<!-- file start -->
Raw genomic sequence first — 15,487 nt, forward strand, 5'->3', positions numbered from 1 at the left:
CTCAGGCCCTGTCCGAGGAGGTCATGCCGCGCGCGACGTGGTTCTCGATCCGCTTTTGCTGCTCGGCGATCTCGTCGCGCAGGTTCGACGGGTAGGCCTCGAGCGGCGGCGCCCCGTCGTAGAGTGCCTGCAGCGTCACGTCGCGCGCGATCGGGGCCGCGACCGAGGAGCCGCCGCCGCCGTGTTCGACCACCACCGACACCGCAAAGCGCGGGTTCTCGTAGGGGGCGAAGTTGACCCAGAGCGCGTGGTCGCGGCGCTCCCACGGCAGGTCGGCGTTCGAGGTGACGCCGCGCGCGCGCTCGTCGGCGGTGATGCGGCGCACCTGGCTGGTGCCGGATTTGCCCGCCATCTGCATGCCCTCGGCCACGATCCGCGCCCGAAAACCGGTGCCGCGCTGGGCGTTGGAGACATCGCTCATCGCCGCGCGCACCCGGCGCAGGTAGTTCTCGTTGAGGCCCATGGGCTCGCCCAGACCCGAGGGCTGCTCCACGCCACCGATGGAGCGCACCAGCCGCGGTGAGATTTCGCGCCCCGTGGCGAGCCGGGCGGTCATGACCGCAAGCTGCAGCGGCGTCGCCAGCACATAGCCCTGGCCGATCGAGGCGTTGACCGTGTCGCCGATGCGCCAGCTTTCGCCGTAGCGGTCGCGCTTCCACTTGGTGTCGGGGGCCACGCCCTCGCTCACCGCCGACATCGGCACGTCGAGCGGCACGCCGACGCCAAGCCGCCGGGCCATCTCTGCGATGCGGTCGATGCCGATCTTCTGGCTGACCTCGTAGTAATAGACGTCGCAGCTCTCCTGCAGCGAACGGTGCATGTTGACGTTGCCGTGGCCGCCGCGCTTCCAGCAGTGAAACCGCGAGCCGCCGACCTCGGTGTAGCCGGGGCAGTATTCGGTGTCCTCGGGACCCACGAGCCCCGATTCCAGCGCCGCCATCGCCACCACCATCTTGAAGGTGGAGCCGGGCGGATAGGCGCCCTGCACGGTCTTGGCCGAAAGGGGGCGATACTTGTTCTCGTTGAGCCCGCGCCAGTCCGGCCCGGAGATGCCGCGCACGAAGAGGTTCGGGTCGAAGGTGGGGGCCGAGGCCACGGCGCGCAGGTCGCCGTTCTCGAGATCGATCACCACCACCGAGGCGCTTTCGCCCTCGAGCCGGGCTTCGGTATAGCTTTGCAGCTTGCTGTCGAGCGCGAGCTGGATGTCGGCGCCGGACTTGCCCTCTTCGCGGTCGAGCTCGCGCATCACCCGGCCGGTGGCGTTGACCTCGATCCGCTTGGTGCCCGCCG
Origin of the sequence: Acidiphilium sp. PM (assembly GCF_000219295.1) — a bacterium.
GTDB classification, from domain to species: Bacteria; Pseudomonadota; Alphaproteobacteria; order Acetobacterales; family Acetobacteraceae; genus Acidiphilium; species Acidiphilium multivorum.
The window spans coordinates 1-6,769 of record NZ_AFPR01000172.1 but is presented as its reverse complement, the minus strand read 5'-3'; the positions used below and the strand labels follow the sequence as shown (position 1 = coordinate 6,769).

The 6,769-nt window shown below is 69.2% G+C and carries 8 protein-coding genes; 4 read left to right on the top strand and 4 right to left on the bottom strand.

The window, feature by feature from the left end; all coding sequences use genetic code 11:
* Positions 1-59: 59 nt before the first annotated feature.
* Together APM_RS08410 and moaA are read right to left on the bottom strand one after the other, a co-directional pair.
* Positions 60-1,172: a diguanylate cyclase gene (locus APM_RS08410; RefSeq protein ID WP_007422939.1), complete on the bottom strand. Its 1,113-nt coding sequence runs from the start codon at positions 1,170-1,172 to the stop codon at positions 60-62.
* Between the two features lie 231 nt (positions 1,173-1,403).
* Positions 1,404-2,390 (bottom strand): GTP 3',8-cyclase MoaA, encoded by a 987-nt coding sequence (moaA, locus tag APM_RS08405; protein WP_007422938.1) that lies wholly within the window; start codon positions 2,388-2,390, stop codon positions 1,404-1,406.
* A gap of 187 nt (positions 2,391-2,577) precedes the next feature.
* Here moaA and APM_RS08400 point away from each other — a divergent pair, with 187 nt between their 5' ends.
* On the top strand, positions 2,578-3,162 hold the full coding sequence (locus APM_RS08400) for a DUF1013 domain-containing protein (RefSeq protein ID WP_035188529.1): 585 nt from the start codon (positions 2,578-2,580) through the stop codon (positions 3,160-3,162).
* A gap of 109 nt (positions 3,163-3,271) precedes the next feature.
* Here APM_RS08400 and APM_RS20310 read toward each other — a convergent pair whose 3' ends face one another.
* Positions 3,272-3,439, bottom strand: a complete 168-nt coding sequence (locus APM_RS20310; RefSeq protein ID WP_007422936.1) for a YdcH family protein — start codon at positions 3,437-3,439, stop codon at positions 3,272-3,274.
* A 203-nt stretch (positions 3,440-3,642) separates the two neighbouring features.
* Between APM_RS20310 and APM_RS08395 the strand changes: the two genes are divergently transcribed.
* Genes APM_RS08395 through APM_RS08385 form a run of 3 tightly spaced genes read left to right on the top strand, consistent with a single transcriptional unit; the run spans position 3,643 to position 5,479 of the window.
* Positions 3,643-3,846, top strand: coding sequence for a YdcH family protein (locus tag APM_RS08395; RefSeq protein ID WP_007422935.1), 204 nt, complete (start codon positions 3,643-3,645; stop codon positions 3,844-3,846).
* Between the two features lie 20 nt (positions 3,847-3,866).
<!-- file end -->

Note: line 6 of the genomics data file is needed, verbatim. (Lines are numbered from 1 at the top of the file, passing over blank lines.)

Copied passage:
The 6,769-nt window shown below is 69.2% G+C and carries 8 protein-coding genes; 4 read left to right on the top strand and 4 right to left on the bottom strand.